I had prepared myself for the news we couldn’t have babies. I knew that was a possibility, and I felt somewhat ready for that. I also knew maybe the endo had come back, or maybe it was something new entirely.
I just wasn’t ready for what I heard I guess.
It’s like I knew the path I was on. It was my path and my journey. There are always bends in the road and obstacles, and I was ready for the news to take me down a different fork in the road.
But this news – the frozen pelvis, the uncertainty of my future health, the liver – completely uprooted me and put me down on some new road I had never seen before.
I felt ungrounded, confused, lost and scared.
And I kind of still felt crappy from surgery, so that didn’t help :).
The next two months were a blur of doctor appointments, phone calls, tests, coughing, healing, tears and Googling (way too much).
The week I got the news, I called friends in Hawaii and said “when can we come”. We were able to take a much needed trip to just unwind and release. It was the best healing for the soul I could have asked for, and it started my journey back to myself.
While there, we got the call from the specialist saying my liver was clear. They still don’t know what the growth is, but all tests came back negative, so I was released and cleared.
We had a consultation with an IVF specialist, and took a month to just sit with the information and rest.
We travelled, we drank, we laughed.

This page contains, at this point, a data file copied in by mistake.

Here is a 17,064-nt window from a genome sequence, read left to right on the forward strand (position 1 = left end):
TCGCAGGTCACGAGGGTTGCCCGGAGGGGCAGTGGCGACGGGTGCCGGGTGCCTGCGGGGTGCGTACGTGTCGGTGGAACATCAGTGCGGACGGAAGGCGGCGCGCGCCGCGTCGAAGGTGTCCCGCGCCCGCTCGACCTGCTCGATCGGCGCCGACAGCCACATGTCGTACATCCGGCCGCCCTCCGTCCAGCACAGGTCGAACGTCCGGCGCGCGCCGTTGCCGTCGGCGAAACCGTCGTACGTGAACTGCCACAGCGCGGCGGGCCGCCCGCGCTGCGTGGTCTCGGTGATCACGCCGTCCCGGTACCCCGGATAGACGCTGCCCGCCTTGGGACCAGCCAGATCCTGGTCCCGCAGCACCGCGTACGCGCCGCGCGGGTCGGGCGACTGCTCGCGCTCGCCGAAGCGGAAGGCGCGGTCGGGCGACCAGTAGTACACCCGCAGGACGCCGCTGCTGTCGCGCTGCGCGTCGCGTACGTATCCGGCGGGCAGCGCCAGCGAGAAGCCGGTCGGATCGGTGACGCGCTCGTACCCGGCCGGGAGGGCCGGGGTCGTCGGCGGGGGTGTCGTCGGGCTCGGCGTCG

We became even more thankful for the things we have. Especially our daughter who is truly a miracle. We always felt she was, but knowing now that we never should have even been able to have her, she is even more precious and I’m grateful every second for her.
And that is where we are.
After much prayer and talking and questioning, we are moving forward with IVF. I really questioned telling you this, as it is an extremely personal and intense journey.
In the end I decided to because I want someone out there to know they are not alone. If even one person out there is reading this and going through some of the same questioning and soul searching and Googling, please know that I get it.
I won’t talk much more here about this, because you don’t need to know all of the needles I’m putting in my body or the hormones that are coursing through my veins :). Pilates and healthy eating has saved me, and I’ll continue to promote and shout about those two things here and everywhere I can.
I do feel like the Universe has put me on this path for a reason, and I don’t want to keep everything I’ve learned to myself. There is a whole world of endometriosis, fibroids, assisted reproduction and pelvic pain out there, and I’ve been through it all. I’m brainstorming ways to create a small space to help others going through the same thing. If you are one of those people and want to stay in contact, please click here. I’ll add you to an email list where you can get updates on information specific to these things.
You can also check out the workout I do that specifically helps with my endometriosis pain and stiffness.
Remember that every small step you make to take care of yourself and your body makes a difference. It might not feel like it at the time, but those small things add up. I have no idea where I would be today if I hadn’t started my healthy living routine 12 years ago.
Workout regularly, make good food choices, stay positive, laugh often, hug others and treat yourself to the occasional piece of chocolate cake. I would say that is a pretty good formula for a life well lived.